Hayden Thorne, Queerteen Press

Hayden Thorne’s “Banshee” Is Here, And She’s Offering A Giveaway

My favorite collection of Victorian ghost fiction

I believe in ghosts. It’s an odd thing coming from someone who’s pretty much an atheist and who’d sooner worship science than a god. But I readily admit it without an ounce of self-consciousness or embarrassment. I do believe in ghosts because I’ve been in a situation that counted as a haunting. And as I’ve noted at my blog in the past, I wasn’t alone when the incident occurred, and I’ve got my younger sister to corroborate my story. We still talk about it from time to time, and I’m sure neither of us will forget it till the end of our days.

The incident’s rather too long to recount here in full detail, but let me just say this: we continue to be convinced it was our dad, who’d recently passed away, whom we heard walking slowly up the stairs and across the hallway, only to stop at our bedroom door to turn the knob. Thank heaven our door was locked. If it were a live person, we’d have heard him/her walk away from our door, but we heard nothing after the doorknob turned a couple of times. This rough summary doesn’t do my experience any justice, but for the sake of brevity for this guest blog, that’s it.

I’ve also been deeply fascinated with the supernatural when it comes to my entertainment. Ghost stories in the traditional sense are my love, and when I say “traditional sense”, I’m talking about ghosts treated as – ghosts. Not things that kill people in an orgy of blood lust, which tends to be the modern interpretation of ghosts, particularly in film. I’ve read recently published ghost stories that ended up being nothing more than chapter after chapter of increasingly over-the-top hauntings, so that there’s nothing subtle about ghostly activities in those books.

Classic Victorian ghost fiction done right by a contemporary author

I had high hopes for the more recent adaptation of Susan Hill’s The Woman in Black, but while the movie does a spectacular job visually, the writers have completely ignored the gradual, creeping nature of Jennet Humfrye’s hauntings in favor of jump-scares and piled-on moments of ghostly occurrences, which aren’t reflective of Hill’s novella at all. The movie’s release, though, re-ignited my love for Victorian ghost fiction, and I re-read Hill’s novella prior to seeing it, and I dug out my old anthologies of Victorian ghost fiction to enjoy.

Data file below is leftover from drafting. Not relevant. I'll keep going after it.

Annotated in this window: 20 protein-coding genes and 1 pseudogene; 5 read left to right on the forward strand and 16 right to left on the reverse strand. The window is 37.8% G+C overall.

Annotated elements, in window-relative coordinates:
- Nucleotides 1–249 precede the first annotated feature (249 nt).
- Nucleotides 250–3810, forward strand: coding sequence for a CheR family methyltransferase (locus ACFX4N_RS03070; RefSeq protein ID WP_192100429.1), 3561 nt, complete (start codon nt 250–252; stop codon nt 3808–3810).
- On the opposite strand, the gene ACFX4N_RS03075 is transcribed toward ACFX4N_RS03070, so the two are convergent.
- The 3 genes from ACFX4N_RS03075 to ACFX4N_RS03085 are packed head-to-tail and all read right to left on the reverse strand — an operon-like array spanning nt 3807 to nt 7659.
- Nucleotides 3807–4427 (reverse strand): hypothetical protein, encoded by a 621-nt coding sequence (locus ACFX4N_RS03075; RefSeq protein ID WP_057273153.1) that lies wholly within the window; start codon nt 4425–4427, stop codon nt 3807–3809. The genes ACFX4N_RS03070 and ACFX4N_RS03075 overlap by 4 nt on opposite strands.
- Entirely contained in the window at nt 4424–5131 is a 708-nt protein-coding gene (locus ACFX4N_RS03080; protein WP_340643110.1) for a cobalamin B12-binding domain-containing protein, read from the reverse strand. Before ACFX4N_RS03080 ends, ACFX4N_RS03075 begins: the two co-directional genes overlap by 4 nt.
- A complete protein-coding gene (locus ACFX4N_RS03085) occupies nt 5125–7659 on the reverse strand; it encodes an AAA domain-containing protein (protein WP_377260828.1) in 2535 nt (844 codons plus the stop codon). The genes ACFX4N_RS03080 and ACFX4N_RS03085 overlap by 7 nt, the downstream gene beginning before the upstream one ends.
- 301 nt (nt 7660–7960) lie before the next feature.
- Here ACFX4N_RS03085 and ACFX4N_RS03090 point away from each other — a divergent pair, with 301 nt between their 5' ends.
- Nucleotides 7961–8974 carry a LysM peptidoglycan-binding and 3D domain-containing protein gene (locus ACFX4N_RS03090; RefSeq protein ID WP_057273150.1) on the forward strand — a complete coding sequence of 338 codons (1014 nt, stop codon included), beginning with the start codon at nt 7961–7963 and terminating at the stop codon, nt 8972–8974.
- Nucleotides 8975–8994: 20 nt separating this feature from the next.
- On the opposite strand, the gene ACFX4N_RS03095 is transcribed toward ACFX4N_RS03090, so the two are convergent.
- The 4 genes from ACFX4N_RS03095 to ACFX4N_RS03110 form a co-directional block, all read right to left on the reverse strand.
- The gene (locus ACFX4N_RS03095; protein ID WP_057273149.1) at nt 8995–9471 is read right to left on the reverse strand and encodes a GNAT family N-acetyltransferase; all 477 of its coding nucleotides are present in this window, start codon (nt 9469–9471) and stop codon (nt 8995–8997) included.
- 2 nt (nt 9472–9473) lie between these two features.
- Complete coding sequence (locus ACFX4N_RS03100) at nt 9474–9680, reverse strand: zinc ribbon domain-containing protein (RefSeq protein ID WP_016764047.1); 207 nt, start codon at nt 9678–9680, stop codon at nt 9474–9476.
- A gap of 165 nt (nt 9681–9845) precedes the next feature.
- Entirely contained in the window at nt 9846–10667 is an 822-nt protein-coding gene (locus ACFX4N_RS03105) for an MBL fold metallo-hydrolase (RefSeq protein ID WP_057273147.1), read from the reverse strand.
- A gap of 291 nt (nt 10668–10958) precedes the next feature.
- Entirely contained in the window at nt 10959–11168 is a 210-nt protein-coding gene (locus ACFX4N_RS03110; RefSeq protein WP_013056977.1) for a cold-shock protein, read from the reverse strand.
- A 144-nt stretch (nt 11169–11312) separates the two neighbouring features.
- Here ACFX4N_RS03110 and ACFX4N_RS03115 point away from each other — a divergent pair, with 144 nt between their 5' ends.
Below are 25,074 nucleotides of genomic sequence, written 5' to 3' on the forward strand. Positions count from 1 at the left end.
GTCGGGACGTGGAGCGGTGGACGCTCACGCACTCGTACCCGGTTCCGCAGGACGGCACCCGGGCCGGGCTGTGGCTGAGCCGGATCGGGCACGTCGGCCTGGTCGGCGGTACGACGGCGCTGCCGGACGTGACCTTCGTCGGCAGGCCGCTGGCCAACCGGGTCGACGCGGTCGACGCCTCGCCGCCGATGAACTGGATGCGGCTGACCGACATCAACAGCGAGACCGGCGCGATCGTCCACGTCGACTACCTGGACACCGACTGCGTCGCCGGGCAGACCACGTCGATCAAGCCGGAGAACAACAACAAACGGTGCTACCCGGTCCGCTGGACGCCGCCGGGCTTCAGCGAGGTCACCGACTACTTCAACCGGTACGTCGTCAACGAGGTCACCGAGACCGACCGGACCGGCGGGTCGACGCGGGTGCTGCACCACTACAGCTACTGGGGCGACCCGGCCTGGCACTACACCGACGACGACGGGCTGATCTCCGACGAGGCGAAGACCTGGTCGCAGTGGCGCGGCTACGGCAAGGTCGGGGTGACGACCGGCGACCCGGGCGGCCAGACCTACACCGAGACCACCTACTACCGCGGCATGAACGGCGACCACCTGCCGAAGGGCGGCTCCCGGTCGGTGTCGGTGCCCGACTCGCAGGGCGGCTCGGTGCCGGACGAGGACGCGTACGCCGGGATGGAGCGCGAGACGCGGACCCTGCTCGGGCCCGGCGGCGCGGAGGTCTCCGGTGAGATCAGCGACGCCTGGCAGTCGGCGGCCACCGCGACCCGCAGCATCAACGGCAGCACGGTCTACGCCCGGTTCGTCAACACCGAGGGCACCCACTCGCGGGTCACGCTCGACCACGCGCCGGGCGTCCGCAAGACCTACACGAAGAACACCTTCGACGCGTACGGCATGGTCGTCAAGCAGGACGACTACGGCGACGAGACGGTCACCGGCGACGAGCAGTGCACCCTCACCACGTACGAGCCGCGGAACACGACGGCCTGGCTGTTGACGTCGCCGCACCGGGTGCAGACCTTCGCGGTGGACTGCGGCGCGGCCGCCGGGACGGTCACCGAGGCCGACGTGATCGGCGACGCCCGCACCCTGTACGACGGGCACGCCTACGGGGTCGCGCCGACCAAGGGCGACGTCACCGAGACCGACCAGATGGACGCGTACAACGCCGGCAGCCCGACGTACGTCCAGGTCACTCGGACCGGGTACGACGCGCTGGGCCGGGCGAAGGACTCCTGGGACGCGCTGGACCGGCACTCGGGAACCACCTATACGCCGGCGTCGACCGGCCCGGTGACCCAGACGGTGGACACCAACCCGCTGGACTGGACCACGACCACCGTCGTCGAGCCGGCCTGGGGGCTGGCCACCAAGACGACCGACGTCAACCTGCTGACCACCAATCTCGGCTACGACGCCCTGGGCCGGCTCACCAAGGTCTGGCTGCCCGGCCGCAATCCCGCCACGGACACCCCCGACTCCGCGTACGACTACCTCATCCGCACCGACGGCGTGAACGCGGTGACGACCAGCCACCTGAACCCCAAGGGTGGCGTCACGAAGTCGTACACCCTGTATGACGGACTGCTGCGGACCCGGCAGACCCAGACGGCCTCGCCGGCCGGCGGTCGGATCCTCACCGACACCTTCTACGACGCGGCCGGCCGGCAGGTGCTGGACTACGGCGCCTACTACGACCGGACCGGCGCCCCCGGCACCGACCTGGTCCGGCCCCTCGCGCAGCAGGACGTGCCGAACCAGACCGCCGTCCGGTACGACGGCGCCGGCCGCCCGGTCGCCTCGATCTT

I wish I could explain why ghosts and ghost fiction have such a stranglehold on me (not that I’m complaining, mind). I think it’s got a lot to do with the unknown, with what goes on after death and how ghosts seem to upend everything we’ve always been taught about the afterlife. There’s also that chance, however slight, of a deeply psychological element involved in hauntings – not just in the part of the deceased, but the witness as well.

Enter young Nathaniel Wakeman, circa 2007, when I wrote Banshee.

Before I received the call for material for Prizm’s opening, I’d already read several Victorian ghost fiction anthologies. I’d also latched on like a barnacle to M.R. James’ ghost stories, which are considered to be the best in the genre. Through James’ stories, I developed an appreciation for the actual art of writing ghost fiction, which (to me) involves a skilled use of suggestion and sustained atmosphere – a lot of control going into each haunting scene. So I jumped at the chance of trying my hand at writing my own Victorian ghost story – one that involved a gay teen, at that.

My ghost story hero

Nathaniel Wakeman lives in the Isle of Wight – a setting that I wanted right off the bat because the one effect I was hoping to achieve in this story is the pervading feeling of claustrophobia. So Natty grows up in an island, and he’s the son and only child of a modest vicar. His world view is extremely limited in every sense of the word – he’s physically isolated, mentally limited to whatever books his parents allow him to read because he doesn’t go to a regular school and is taught at home by his father, and emotionally, he’s very much focused on his day-to-day cares.

The novel’s also written in the first person POV, which was a bit of a challenge because the story takes place in the mid-19th century, and there’s always that tricky juggling act of making the story readable without sacrificing too much of its historical angle. But I decided it was necessary to stay inside Natty’s head the whole way as a means of capitalizing on that feeling of claustrophobia I wanted. Once the hauntings begin, we get to see the ghost through his eyes, and we experience his struggle for understanding using nothing more than his limited perceptions of the world.